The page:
A City and Its (Little) People
August 13, 2010 12:30 PM
On Saturday morning hundreds of kids will cut a very long ribbon to officially open the new Madison Children's Museum. The ribbon will be cut with blunt nosed scissors and no running with those scissors will be allowed.
From the chickens on the rooftop to the adult-sized hamster wheel on the second floor to the rickety and exciting (yet safe) suspension bridge, there is easily the better part of a day's fun and accidental education for kids of all ages, even if like me your age happens to be 51. Everything in the museum is made or recycled from local sources and every crafts person who worked on the project, except one, is from our area. So, the place is infused with Madison and Wisconsin. It makes you proud to be a Midwesterner and, who knows, maybe it will inculcate a love of the Midwest in kids who will one day fiercely resist the siren song of the coasts and build their lives and fortunes (and ours) right here at home.
Throughout the museum there are various quotes on the walls. One is from Shakespeare: "What is a city but its people?" Madison has been long recognized as a great place to raise kids. We vote for school referenda, we push for safe routes to school programs and traffic calming measures to make our streets safer, we pay for after school programs and activities for kids in our parks and libraries, we have a state-of-the-art Children's Hospital, we fund a really nice community pool and more. In fact, Men's Health Magazine just rated Madison the safest place in the country for children: http://host.madison.com/wsj/news/local/article_2affeb08-a678-11df-a8d9-001cc4c002e0.html.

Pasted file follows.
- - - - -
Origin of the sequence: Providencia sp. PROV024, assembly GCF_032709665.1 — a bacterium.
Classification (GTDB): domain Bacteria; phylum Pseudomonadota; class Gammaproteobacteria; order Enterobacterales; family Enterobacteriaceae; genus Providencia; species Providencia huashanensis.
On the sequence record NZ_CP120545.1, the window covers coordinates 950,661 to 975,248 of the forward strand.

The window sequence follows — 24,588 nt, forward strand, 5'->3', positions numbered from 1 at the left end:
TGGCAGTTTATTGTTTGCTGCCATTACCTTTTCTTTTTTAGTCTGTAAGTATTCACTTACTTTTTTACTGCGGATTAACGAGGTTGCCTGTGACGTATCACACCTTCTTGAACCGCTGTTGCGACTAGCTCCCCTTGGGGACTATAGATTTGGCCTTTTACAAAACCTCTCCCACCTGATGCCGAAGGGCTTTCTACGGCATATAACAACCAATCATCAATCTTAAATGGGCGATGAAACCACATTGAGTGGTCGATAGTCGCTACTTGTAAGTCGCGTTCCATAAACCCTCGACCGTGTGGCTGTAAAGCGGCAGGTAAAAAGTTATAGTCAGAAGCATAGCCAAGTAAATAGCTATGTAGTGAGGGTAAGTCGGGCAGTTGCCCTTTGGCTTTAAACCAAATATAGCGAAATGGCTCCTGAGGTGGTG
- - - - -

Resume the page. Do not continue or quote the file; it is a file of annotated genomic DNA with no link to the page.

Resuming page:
There is some city money invested in the Children's Museum in the form of a facade grant and some infrastructure improvements in front of the building. But most of the $15 million or so that made it possible came from private donors. And it came in the midst of the deepest recession since the Great Depression. If a city is defined by the people who live or work in it, then Madison is a very special place.
If you'd like to have your family join in the fun of the grand opening, it takes place at 9:30a.m. on Saturday at the Museum located on the corner of North Hamilton Street and the Capitol Square. Every paid admission Saturday and Sunday will receive a token for a free return visit. You can watch my interview with museum director Ruth Shelly at http://www.cityofmadison.com/mcc12/streaming.html#streampublic or learn more about the museum by visiting their website at http://www.madisonchildrensmuseum.org/.